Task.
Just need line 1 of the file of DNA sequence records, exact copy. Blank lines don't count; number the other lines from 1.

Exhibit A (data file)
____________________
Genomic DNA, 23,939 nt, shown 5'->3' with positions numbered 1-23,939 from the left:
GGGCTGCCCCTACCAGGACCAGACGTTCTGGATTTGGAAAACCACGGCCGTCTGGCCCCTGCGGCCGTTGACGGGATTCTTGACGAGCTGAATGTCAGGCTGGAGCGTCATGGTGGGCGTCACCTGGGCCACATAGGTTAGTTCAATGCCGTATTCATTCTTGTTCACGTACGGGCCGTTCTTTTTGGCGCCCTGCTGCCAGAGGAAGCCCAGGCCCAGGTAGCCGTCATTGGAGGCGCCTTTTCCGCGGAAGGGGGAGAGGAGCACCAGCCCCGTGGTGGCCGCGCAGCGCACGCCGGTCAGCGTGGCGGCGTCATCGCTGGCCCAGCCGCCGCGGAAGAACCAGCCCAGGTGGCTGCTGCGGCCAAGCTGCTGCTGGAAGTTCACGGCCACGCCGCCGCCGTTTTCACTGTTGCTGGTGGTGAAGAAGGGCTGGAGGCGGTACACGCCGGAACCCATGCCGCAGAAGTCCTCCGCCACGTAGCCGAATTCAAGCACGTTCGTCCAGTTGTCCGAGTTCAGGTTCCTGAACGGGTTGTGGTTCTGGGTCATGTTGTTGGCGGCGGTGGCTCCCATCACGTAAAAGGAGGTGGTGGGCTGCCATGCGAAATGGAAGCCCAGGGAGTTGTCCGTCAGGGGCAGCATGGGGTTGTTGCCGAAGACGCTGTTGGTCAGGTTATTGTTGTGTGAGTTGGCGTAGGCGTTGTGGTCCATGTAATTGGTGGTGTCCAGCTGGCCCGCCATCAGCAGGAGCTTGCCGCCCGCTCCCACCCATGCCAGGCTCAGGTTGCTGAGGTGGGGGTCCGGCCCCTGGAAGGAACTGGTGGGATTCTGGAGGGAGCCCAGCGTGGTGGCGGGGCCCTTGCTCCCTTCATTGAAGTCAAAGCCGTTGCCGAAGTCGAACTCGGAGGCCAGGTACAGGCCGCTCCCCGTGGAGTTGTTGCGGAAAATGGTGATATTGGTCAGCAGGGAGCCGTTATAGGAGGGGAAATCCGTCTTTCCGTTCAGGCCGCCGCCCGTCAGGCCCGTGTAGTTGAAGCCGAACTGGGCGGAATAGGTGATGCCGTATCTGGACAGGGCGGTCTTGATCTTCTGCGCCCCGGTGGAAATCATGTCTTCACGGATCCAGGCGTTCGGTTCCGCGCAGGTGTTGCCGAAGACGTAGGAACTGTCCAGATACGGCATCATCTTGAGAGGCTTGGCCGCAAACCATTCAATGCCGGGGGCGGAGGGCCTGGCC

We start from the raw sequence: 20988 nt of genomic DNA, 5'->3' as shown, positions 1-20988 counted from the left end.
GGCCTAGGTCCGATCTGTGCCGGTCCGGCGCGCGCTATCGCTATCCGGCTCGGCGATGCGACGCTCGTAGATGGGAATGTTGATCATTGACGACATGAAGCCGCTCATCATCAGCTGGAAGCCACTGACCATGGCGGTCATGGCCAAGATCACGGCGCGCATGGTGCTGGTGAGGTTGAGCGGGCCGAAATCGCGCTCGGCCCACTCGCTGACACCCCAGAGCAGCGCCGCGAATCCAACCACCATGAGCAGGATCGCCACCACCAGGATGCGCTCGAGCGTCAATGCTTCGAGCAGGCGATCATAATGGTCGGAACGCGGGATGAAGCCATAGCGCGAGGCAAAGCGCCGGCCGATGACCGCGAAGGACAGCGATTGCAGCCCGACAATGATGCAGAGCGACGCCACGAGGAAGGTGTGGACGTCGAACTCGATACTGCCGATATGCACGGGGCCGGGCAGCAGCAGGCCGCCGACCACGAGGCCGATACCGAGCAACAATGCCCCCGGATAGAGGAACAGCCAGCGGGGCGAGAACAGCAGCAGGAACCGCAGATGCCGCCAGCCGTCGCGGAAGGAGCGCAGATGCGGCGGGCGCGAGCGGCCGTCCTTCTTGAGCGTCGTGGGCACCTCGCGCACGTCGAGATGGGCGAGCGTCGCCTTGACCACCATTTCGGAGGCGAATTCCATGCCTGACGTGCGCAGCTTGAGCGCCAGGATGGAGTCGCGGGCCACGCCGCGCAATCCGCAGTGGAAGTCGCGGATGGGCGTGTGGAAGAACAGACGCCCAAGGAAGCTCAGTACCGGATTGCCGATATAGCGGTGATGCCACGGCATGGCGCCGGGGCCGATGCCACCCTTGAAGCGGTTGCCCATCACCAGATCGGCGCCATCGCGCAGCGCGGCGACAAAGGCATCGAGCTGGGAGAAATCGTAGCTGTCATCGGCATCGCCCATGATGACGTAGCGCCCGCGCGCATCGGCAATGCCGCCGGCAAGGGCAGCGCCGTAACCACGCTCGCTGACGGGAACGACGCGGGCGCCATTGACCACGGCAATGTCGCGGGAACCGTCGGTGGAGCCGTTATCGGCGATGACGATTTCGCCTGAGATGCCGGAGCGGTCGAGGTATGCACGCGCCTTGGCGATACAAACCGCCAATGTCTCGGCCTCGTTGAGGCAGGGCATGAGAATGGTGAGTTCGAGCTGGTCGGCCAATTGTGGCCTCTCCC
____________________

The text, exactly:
Genomic DNA, 23,939 nt, shown 5'->3' with positions numbered 1-23,939 from the left: